Billy Noah, human-resources manager at Wright Brands Food Inc., a family-owned bacon- and ham-processing plant in Vernon, Texas, is battling Texas-style to retain its 540 workers. In the summer he plans what he hopes will be a morale-building barbecue for the employees and their families at a rodeo grounds near the plant.
“With unemployment down to 4 percent (locally), it’s been really tough,” Noah said of the tight labor market, which is making it difficult for some companies to retain and find workers. “We concentrate on keeping the employees we have.”
Noah voices a concern similar to others expressed at the American Management Association’s conference in Dallas, which brought about 1,500 human-resources executives here from throughout the country to discuss their biggest challenges.
They are noting a startling change from the recent days of downsizing: Instead of having to shed excess workers, many of these executives are finding themselves with too few employees.
In an informal survey conducted by the AMA of about 400 of its participants, who represent a broad cross-section of middle-sized and large American companies and 50 government agencies, nearly half said skilled manpower is in short supply. Nationally the unemployment rate is 5.2 percent.
These executives also see greater shortages looming in the future: Two-thirds of mining, manufacturing, construction, and business and professional services firms surveyed predict the problem will worsen within the next three ears. And many companies, particularly manufacturing firms, are having trouble finding workers to fill specialized high-technology positions, according to the survey.
“There’s a delicious irony at work here,” said Eric Rolfe Greenberg, director of management studies for the AMA. “Companies have spent the last decade automating their businesses to cut labor costs, only to find a shortage in technical expertise to run these new systems.”
But the AMA statistics mask a wide variation in labor markets. Many employers interviewed at the conference, particularly government agencies, said they were seeing no worker shortages, and remain deluged with job applicants. Human resources executives with the U.S. Postal Service in Norman, Okla., for example, said they still receive applications from job seekers with master’s degrees who eagerly pursue the $11-an-hour jobs they offer.
In addition, those companies that moderately downsized in recent years said they have avoided labor shortages because the workers they retained have remained loyal.
But J.J. Harris, administrative vice president at Faultless Starch/Bon Ami Co. in Kansas City, Mo., which makes cleaning products and garden tools, reports that the company is having a harder time recruiting new workers than it has in the past.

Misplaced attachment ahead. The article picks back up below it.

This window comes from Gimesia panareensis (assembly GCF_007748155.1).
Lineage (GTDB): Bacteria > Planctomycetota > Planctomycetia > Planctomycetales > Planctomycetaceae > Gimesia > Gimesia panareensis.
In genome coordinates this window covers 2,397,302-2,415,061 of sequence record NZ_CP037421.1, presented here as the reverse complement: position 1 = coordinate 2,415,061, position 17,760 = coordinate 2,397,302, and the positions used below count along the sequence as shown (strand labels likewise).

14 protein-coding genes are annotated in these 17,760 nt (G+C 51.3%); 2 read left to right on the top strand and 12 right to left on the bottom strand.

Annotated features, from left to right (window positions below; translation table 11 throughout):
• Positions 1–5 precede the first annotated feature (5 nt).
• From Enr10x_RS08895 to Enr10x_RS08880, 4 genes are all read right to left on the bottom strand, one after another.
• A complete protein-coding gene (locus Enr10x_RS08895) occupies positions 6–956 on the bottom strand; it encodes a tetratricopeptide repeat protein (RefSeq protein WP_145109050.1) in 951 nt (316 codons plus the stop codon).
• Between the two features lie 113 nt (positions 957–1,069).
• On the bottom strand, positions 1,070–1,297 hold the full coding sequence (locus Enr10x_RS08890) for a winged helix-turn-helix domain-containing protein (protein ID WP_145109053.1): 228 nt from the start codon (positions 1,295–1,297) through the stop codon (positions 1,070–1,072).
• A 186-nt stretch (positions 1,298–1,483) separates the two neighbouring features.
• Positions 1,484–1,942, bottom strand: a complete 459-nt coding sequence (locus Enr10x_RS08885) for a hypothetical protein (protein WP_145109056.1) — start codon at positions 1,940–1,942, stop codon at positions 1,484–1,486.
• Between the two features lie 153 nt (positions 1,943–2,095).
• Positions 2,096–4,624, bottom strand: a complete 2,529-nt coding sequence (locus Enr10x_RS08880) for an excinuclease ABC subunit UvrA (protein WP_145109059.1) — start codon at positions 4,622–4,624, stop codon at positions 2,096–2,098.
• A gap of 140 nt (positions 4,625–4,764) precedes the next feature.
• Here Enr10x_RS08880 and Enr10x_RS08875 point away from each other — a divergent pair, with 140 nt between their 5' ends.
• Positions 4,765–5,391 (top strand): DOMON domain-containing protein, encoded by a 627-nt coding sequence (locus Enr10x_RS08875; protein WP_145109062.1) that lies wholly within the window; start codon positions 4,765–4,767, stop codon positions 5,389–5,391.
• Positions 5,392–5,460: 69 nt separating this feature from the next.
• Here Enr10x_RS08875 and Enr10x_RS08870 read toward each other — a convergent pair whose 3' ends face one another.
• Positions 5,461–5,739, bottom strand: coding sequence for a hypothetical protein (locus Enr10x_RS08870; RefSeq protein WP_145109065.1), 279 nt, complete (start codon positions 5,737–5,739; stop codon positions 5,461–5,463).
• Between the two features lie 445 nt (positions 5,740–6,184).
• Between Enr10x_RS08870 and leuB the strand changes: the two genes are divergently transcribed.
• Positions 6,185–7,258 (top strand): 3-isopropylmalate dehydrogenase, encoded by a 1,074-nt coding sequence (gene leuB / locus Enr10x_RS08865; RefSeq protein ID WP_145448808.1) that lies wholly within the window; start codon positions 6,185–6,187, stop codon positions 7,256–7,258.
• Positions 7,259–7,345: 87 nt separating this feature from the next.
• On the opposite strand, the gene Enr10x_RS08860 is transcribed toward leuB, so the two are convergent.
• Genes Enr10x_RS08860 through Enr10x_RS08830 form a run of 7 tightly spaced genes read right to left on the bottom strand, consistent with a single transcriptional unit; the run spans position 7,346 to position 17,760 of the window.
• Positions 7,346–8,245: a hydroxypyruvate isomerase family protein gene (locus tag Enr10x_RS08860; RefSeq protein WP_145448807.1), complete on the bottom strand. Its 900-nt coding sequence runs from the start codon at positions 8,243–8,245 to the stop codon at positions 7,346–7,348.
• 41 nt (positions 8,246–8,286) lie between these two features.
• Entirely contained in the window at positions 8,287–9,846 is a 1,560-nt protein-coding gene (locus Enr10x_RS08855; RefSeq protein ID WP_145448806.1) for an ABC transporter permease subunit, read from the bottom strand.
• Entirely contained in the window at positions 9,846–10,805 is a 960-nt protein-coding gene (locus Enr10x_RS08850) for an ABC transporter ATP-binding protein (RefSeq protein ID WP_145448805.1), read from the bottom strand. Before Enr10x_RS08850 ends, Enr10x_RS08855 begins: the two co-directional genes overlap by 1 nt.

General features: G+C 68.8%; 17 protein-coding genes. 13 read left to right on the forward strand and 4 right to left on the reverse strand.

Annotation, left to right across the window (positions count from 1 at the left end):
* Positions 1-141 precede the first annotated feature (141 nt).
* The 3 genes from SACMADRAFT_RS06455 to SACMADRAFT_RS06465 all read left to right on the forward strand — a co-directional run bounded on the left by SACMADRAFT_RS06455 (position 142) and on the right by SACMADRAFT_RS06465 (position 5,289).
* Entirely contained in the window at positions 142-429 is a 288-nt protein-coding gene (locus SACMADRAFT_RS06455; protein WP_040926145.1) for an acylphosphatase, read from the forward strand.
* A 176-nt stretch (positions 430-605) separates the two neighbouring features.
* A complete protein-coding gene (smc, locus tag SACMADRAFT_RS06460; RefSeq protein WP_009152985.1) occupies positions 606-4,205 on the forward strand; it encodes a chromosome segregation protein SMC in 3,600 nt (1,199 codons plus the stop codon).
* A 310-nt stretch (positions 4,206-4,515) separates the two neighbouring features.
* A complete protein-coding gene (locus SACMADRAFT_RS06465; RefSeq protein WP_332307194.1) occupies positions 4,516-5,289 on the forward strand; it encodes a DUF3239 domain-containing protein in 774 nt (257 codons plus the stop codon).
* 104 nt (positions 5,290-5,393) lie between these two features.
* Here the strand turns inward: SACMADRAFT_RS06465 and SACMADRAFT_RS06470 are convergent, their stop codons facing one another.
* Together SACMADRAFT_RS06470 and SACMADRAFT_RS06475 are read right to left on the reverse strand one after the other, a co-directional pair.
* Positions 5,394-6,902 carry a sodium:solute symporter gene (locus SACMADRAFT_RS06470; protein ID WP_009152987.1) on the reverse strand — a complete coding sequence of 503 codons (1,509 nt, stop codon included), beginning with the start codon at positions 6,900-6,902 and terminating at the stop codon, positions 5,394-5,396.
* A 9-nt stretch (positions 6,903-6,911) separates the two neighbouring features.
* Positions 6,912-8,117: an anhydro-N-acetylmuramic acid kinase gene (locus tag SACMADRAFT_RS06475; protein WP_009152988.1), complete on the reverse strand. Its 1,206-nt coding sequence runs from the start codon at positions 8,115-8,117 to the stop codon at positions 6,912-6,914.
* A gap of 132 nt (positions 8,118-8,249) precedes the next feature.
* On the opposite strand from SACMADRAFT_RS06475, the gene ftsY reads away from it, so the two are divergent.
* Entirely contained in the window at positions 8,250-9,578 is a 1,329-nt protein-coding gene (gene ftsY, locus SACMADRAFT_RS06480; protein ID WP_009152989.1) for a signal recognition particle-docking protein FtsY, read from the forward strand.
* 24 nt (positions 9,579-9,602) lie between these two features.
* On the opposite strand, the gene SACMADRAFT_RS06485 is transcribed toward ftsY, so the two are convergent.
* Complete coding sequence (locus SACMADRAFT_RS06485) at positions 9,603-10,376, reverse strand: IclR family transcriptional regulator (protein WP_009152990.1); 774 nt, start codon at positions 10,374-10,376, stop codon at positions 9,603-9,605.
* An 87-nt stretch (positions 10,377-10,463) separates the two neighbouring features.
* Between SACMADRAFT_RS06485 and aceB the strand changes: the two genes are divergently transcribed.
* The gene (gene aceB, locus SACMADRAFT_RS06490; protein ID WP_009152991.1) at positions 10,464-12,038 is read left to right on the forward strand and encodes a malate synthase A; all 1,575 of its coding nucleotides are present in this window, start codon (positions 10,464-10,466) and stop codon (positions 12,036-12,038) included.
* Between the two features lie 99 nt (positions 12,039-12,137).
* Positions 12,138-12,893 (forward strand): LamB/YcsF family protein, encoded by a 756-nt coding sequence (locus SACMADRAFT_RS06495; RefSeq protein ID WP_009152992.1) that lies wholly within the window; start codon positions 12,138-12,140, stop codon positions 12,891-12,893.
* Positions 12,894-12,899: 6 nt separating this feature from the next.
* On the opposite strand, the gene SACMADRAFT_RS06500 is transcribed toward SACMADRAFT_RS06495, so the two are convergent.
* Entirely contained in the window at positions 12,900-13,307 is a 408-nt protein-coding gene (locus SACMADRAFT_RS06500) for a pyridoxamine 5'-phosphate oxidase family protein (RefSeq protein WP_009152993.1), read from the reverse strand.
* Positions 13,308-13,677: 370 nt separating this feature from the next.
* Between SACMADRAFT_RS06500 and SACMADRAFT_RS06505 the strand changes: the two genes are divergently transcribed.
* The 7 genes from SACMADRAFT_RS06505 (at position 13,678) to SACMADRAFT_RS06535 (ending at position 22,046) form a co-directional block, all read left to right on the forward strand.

Help-wanted ads that once drew 15 to 20 responses now draw only a handful, Harris said, and the company has found itself hiring older workers than in the past.
Harris said the company’s benefits program, with a fully paid medical package and an offer to match employee 401(k) savings contributions up to 5 percent of salary, has been alluring to the company’s newest hires, who are workers in their late 30s. “Salary wasn’t an issue,” Harris said. “We talked about our benefits and they were very impressed.”
Few companies at the conference said they are considering raising workers’ pay to deal with the shortage. One of the exceptions was Ridgefield Bank in affluent Fairfield County, Conn., which boosted salaries early this month for its tellers by 12 percent to 15 percent, which will raise annual starting salaries from about $18,000 to $21,000.
“That was a big move, but we want to keep people,” said Marina A. Trejo, executive vice president and human resources manager for Ridgefield Bank, which has four branches and 90 employees. “It was a very bold decision.”
Retention of savvy employees also is a key issue for Ridgefield Bank, which serves a sophisticated and wealthy clientele. Trejo said employee surveys indicated that workers appreciated small perks that improve the quality of their lives. For example, the bank provides free coffee, tea and hot chocolate each morning to its workers, and brings in deli lunches for them on holidays such as St. Patrick’s Day.
Trejo said the bank’s biggest problem is that customers sometimes offer higher salaries to lure Ridgefield employees to other industries, such as legal support services and the insurance business. “Our customers come and shop us,” Trejo said.
Employees jumping ship have been a problem for day-care centers in the Memphis area operated by La Petite Academy, based in Overland Park, Kan.
“Our residential child-care services are hurting terribly there because the teachers are going to work in the casinos,” said Denise L. Lehmer, director of corporate care for La Petite Academy, which has 12,000 employees nationwide. “It’s pretty incredible, but they can double their salaries.”
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